Olivia is the quintessential “ravishing redhead” whose Bonnie, a small-town waitress and a loving daughter to her mother (played heart-rendingly by Jennifer Lawson), can’t help but be attracted to Clyde’s wayward magnetism. Olivia’s effortless vocals are unflaggingly strong, harnessing much spirit and emotion, as in “How ‘Bout a Dance?” and the poignant “Dyin’ Ain’t So Bad.” Similarly, Brians invokes the unbounded spirit of Clyde, who also adores his parents (well-cast in Lisa Dyson and Jim Skousen), though finds himself being a repeat offender doomed to a life without atonement. Brians’ Clyde is on the blistering road to perdition, and the actor embraces that about his persona, channeling a vigor that refuses to back down, and instead fires back with his own brand of retribution against the law as he seeks out the rush of notoriety. Brians bellowingly emotes Clyde’s mischievousness during “When I Drive,” and displays a rancorous rage against the system throughout “Raise a Little Hell.” Not to mention, caught between Bonnie & Clyde’s love affair is the young police officer, Ted Hinton, portrayed by David Šášik, who makes a compelling case against Clyde with “You Can Do Better Than Him.”
Somewhat paralleling Bonnie & Clyde’s union is Buck Barrow, brother to Clyde and familial partner in crime, and his wife, Blanche. Nic Olsen is bona fide in his rendering of Buck, offering some humor to a role that isn’t as austere as Clyde’s. Although the allure of his brother’s misadventures eventually beckons, he is entreated by Katie McGhie’s tremendously-acted Blanche to finally go straight and wipe the slate clean (e.g., “You’re Goin’ Back To Jail,” which also features memorably funny quips by Jennifer Wilcove’s Trish). Blanche is caught between a rock and a hard place; she is strong enough to rouse her husband to relinquish crime, bolstered by her goal to do good in the eyes of God, but she too cannot ultimately escape her association with the miscreant brothers. Unlike Bonnie, however, Blanche is satisfied with what she has, dismissive of the temptation of more, which imbues her with an affecting sweetness, and is best evinced by McGhie’s lilting timbre during “That’s What You Call a Dream.”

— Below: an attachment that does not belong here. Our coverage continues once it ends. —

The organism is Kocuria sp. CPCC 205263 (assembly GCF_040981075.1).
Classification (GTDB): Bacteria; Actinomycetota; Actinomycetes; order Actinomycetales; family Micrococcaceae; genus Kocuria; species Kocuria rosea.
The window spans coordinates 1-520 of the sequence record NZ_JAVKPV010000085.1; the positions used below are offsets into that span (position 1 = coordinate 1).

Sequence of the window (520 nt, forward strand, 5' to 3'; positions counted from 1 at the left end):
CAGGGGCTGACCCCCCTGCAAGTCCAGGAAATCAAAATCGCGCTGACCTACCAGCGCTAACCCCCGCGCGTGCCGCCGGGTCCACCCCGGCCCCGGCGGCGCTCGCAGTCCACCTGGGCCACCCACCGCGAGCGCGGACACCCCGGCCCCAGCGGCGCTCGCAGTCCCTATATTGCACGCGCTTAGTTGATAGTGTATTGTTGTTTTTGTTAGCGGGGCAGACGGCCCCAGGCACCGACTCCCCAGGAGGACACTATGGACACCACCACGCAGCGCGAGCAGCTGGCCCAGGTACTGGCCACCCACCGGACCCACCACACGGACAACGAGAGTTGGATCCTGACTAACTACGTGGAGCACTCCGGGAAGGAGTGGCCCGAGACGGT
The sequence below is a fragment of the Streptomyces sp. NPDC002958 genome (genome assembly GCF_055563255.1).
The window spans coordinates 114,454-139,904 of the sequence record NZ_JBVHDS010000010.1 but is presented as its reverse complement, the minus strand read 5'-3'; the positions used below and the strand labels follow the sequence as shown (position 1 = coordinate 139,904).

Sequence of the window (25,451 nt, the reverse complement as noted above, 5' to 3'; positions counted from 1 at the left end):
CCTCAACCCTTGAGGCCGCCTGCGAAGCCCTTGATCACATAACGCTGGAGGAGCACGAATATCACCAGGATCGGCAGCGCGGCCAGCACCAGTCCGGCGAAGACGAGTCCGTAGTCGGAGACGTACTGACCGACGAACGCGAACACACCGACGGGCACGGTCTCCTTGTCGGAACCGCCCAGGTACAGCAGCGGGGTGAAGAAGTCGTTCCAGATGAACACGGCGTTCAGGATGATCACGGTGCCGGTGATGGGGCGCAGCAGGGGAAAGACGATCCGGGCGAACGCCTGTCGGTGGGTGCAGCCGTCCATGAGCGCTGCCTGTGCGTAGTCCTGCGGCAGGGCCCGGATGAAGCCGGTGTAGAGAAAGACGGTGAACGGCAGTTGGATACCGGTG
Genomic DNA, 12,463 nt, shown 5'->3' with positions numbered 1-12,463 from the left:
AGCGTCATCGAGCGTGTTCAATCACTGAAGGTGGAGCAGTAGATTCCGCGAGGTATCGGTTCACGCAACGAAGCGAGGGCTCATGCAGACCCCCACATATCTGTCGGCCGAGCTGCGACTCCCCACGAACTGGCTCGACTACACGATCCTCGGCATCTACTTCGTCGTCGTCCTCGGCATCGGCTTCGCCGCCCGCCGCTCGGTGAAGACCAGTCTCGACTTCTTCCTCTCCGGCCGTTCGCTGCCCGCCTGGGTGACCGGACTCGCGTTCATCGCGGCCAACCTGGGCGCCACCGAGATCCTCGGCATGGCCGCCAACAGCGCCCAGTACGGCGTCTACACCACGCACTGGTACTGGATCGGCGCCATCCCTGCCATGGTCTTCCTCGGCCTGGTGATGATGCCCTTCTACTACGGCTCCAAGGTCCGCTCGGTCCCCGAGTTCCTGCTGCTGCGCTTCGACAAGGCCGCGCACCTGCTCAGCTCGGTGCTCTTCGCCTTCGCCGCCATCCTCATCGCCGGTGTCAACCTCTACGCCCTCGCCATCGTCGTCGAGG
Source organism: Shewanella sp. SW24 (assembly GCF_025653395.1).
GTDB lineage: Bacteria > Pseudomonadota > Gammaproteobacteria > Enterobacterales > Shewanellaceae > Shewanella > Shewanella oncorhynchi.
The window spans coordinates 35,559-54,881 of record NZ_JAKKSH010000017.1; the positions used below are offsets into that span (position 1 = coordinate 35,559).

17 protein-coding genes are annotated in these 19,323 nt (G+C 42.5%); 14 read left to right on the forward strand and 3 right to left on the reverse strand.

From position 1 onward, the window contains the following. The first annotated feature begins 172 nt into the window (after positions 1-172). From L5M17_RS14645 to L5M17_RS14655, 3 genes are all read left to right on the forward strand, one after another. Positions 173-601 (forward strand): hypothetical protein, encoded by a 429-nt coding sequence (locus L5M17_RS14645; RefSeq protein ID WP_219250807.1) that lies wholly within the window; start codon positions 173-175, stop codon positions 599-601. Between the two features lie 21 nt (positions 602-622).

Finally, Michael Lanning, who originated the Preacher in “Bonnie & Clyde” on Broadway, returns to his roots in the same capacity at the Candelight Pavilion. Lanning’s rock-‘n’-roll-sounding voice gives “God’s Arms Are Always Open” an extra oomph and chutzpah that lights up the stage, as the ensemble parishioners raise their arms with holy intentions and to simultaneously symbolize being at the mercy of a gun-drawing Clyde.
Without a doubt, “Bonnie & Clyde” was a chance worth taking for the Candlelight Pavilion despite not being as well-received on Broadway as had been hoped. Certainly, it’s difficult to put on stage shows in which the conclusion is well-publicized and known because it puts an almost insurmountable burden on the technical crew and performers to get the audience invested in the journey. Nevertheless, director Victor Hernandez, music director Ryan O’Connell, and the highly adept cast have collaborated on a production that is unabashedly frank in underscoring how powerful love truly can be in not just instances of the happily ever after, but in this historically tragic account, when it calamitously spirals out of control.
For more information about “Bonnie & Clyde” at the Candlelight Pavilion, please visit candlelightpavilion.com